Tuesday, December 4, 2007

Venture investment in China's cleantech industry promising but challenges remain - industry insiders

By Jing Yang

Beijing. December 4. INTERFAX-CHINA - Despite the optimism expressed by venture investors in China's cleantech industry at a forum held in Beijing yesterday, investors maintain that various challenges still need to be resolved if further large-scale development of the industry is to go ahead.

Cleantech involves services and products that apply technologies ranging from alternative forms of energy generation, such as wind, solar power and biofuel, to smart materials and water treatment, with the ultimate aim of improving efficiency and productivity while limiting ecological harm.

Cleantech is ranked the third largest recipient category for venture capital investment in China at present, led only by information technology and communications, according to a report compiled by Cleantech Network LLC, an organization comprised of industrial investors, entrepreneurs, service providers and policy makers.

The cleantech industry in China will see robust growth in the future for two key reason, according to Christoph Loeslein, CEO of the energy and environment division of London Asia Capital, a UK-based but Asia-focused investment company.

Loeslein said that government-set targets to improve energy efficiency and reduce carbon emissions will lead to potentially huge domestic demand, while Chinese companies can also become major cleantech exporters, especially in global markets with high demand like wind power, as their technologies mature.

However, China is significantly lacking investment in basic research and development, which will bottleneck the industry's further development, Loeslein said.

This view was echoed by Gary Rieschel, managing director of Shanghai-based Qiming Venture Partners, who said that the creation of a sound intellectual property protection system is essential for bringing in more foreign alternative energy and water treatment technologies, as well as encouraging greater local innovations.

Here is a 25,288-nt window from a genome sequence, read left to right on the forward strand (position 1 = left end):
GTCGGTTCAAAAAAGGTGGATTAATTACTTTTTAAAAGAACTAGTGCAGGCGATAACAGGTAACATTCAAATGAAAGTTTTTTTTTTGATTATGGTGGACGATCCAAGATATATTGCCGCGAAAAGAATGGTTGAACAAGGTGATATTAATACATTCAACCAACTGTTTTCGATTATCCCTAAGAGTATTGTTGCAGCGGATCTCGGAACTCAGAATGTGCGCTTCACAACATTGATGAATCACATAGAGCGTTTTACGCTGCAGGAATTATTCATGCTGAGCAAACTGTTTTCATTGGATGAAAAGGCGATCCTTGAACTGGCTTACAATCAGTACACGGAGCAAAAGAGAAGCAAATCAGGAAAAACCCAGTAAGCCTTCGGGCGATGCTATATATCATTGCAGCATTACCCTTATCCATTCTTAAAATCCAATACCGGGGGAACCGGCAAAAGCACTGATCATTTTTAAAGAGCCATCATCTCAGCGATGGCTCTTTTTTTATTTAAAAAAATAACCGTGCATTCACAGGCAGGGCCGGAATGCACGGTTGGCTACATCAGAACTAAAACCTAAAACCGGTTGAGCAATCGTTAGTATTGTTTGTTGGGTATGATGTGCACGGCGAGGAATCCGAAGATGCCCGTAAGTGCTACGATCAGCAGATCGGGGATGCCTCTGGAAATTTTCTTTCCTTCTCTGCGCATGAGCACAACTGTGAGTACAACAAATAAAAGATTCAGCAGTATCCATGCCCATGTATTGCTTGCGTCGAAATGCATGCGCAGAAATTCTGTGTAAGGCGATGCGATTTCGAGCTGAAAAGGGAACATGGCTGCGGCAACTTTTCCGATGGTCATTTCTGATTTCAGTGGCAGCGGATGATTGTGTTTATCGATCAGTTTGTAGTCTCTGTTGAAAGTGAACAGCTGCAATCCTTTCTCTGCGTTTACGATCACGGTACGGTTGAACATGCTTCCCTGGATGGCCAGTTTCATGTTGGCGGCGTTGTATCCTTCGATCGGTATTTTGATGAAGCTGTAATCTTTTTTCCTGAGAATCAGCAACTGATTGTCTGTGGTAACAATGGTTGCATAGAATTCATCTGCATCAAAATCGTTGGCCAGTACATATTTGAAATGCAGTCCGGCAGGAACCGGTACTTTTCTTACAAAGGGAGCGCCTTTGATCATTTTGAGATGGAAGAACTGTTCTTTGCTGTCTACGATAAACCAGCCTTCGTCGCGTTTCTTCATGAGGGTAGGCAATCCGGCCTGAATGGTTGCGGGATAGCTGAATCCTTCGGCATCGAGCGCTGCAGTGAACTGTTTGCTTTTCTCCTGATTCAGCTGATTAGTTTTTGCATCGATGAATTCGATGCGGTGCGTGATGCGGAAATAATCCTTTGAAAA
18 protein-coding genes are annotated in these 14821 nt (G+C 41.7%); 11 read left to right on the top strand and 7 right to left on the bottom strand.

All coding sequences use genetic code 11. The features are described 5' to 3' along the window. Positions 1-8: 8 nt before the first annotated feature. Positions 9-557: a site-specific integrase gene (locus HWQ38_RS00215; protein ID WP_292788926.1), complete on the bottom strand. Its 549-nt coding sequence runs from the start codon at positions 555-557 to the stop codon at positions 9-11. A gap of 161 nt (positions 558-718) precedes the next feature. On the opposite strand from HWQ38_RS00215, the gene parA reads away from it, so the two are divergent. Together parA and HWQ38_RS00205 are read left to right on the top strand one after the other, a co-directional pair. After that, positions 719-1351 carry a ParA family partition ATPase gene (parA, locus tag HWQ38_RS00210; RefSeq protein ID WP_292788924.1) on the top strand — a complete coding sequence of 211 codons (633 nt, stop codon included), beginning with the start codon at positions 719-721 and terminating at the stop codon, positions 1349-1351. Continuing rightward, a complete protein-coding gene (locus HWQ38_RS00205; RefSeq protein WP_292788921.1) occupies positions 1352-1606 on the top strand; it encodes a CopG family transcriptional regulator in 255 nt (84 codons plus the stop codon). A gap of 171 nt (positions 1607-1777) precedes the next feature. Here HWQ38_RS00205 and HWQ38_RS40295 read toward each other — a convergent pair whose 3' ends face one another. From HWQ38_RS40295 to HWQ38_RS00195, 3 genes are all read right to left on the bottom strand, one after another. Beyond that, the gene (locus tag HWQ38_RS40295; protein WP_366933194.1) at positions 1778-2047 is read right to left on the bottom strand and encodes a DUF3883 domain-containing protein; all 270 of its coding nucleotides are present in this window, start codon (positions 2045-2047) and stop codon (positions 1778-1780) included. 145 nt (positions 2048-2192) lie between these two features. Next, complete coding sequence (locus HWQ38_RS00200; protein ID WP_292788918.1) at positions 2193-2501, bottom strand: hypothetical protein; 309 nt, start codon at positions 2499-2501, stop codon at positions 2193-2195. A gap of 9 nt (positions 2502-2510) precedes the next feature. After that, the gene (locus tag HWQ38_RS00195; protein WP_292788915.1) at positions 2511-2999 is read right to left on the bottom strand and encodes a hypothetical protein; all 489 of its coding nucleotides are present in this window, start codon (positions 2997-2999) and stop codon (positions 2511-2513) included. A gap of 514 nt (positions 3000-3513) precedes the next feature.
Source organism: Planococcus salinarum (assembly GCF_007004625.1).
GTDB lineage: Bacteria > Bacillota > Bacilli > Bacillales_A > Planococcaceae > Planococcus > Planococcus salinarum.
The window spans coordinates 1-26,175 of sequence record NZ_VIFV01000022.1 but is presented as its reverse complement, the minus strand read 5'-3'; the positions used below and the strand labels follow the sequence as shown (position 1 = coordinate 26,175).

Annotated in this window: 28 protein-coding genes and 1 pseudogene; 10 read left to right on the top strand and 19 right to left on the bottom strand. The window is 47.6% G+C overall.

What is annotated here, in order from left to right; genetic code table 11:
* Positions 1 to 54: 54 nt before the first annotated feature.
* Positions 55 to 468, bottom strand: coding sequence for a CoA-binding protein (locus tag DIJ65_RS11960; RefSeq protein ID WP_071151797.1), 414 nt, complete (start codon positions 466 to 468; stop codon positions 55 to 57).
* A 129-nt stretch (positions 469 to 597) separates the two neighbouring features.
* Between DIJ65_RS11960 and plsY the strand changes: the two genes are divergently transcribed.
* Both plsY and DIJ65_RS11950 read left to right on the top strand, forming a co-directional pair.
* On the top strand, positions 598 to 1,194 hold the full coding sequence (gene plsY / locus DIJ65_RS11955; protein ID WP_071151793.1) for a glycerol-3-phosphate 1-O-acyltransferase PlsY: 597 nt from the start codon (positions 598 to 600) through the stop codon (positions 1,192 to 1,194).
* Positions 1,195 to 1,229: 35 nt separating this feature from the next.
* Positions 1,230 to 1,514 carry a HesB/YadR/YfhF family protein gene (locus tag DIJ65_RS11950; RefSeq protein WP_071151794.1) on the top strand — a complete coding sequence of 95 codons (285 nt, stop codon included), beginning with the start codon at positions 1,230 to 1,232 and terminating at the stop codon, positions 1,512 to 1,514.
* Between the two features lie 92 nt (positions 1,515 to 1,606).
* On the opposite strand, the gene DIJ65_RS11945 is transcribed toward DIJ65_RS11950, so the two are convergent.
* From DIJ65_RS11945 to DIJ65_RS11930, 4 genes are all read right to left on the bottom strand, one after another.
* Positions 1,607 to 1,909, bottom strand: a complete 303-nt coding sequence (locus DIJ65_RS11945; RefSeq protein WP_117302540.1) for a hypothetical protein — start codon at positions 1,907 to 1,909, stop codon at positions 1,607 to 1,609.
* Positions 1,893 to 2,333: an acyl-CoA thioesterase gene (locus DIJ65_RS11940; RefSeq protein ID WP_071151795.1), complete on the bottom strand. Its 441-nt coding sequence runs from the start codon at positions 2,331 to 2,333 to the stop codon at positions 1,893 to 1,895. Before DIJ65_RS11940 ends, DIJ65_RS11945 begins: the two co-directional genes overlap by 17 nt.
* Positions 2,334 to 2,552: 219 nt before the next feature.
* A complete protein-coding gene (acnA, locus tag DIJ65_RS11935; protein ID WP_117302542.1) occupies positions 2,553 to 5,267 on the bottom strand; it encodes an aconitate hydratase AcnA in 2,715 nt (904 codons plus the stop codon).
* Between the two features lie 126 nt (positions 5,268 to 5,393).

Riesechel said however that planting the seeds of innovation is a gradual process, and that it took the United States 15 to 20 years to achieve similar goals. "We need to make the urgency of innovation heard, but we also need to be patient," Rieschel said.

At the same time, the Chinese government is very conservative when it comes to foreign investment, by only allowing foreign partners to hold minority stakes in most joint ventures, and disallowing individual companies from deciding their own sharing holding structures, Rieschel said.

The rapid development of renewable energy seen in some European countries, such as wind and solar power in Germany, has been coupled with long-term and stable incentive systems created and maintained by national governments, London Asia Capital's Loeslein said. More work is still needed to put such systems in place in China, Loeslein said, adding that with the resulting guaranteed profit margins, foreign investors would be more interested in putting money into China's cleantech industry.

China's lack of water resources will likely delay the development of some projects in the domestic cleantech industry that require large amounts of water, such as hydropower and clean coal, Frederick Long from Olympus Capital said.

The importance of such resource scarcity was highlighted by the fact that both the Cleantech Network report and industry insiders agreed that water treatment and energy efficiency projects have the greatest potential to become the leading investment category for cleantech in China.

Total cleantech venture investment in China will reach approximately $600 million in 2007, and is expected to surpass $700 million in 2008. Venture investment in water-related cleantech could reach $100 million in the Chinese market next year, while energy-related venture capital is likely to climb to $500 million, according to the Cleantech Network report.

China aims to cut energy consumption per unit of GDP by 20 percent by 2010, or 4 percent annually, as well as emissions by 10 percent for the targeted period. The country reduced its energy consumption per unit of GDP by just 1.23 percent last year, only one-third of its original target.

However, Qiming Capital's Riesechel believes that it will matter little whether or not China hits such targets, as investment will continue to flow into China's cleantech industry as long as such targets are in place.

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